As long as the LTV remains stable or even decreases (in case the crypto collateral rises in value) the loan will take its due course and the borrower will incrementally pay back the loan according to the loan duration. For loans with up to one month runtime there will be one single repayment at the end of the loan term. For loan durations of two months or more, there will be monthly repayments of partial loan principal and interest.
Which return on investment can I expect?
I think this will fluctuate and depend on the available loan offers from investors and loan requests from borrowers. It’s a supply and demand market situation. Loan offers and requests are visible in the CoinLoan marketplace but once a loan is matched it is not visible any more. Hence, it’s not straightforward to see which loan offers are successful. At the time of writing, the lowest interest rate loan offer on the market was 15% for EUR loans. This means that either there are no loans offered below 15% or they all have been matched already. I placed a 14% loan offer as a test and it was matched by a borrower within a few hours. So I think that it should be possible to get an average of 13% to 14% return on investment.
It all depends on the balance between loan offers and loan requests; pretty much a free market economy. CoinLoan will need a sufficient number of active investors and a high number of borrowers to accommodate large investment volumes. Let’s see where this will go. Their support team told me that around 40 people per day are registering an account which means about 1200 per month. If the platform continues to grow at this pace it could turn into a very interesting investment opportunity indeed.
How do I get started?
Same procedure as on any p2p investment platform: you register your account with an email address and password. Afterwards you need to verify your identity by providing photos of your ID and yourself holding the ID next to your face. CoinLoan also offers two factor authentication (2FA; via Google Authenticator) to further protect your account.
Deposits in FIAT currencies (EUR, USD, RUB) can be done via SEPA bank transfer for free or via other service providers for a small fee. SEPA withdrawals currently cost a 5€ fee (when I did a test withdrawal this was however not charged for some reason) but CoinLoan is working on getting a better deal with their bank in order to remove this fee. Crypto currency deposits are done by transfer from your wallet to your CoinLoan wallet. There is also the option to exchange cryptos directly on CoinLoan but I found the exchange rates to be quite bad. This is better done elsewhere.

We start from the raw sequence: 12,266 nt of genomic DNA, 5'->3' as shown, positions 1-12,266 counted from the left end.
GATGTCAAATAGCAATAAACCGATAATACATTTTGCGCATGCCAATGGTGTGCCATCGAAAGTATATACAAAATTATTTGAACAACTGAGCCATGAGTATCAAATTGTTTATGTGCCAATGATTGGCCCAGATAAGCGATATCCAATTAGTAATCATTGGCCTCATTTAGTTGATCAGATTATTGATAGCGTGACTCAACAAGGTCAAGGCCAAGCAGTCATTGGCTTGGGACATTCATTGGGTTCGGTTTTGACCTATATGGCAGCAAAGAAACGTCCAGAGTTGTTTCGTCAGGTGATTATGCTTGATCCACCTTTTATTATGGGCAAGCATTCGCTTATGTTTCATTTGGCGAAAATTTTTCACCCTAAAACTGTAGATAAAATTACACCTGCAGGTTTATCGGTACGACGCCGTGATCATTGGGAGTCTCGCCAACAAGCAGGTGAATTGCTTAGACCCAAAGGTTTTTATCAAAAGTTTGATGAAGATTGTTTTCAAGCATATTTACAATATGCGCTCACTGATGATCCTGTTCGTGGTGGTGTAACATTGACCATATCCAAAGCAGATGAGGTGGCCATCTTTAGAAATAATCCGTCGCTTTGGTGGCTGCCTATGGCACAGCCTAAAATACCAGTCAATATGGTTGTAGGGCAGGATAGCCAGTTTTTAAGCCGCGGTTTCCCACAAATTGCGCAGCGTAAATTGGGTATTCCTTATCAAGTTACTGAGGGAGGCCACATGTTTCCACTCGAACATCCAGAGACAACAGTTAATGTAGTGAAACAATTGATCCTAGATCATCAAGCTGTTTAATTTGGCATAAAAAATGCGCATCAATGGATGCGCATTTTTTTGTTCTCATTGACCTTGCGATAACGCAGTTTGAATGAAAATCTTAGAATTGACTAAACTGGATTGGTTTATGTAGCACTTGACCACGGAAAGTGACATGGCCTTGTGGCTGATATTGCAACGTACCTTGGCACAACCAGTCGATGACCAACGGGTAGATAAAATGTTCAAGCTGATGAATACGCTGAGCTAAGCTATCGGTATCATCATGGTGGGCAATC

Under the tab My Wallet you can see the current balance for all supported currencies.
Creating a loan offer
Let’s get to the core of my Coinloan review: how can you actually offer a loan?
As mentioned above, you define the terms of your loan offer yourself, see the screen shot below. The summary on the right hand side shows you how much profit you’ll make from this loan offer. All your loan offers (open loans, active loans, and canceled loans) are listed under the tab My Loans.
After setting up your loan you just need to wait until a borrower matches your offer. When that happens, your loan gets the status Active Lent Loan and by clicking on View Details you can see the payback schedule as well as the original and current collateral value. As you can see in the screen shot, the LTV has decreased in this case because the ETH/EUR exchange rate has increased (the Ethereum collateral has increased in value).
I successfully placed a 500€ loan with 14% interest rate and will deposit some more cash soon to see if I can easily place such a loan again. CoinLoan just got started and time will tell which return on investment is possible and if this concept of crypto-backed loans is at all attractive for investors and borrowers. To me this sounds quite interesting and I’ll keep following the progress closely in this CoinLoan review.
I you’d like to give CoinLoan a try as well and to support this blog you can register your account through this link.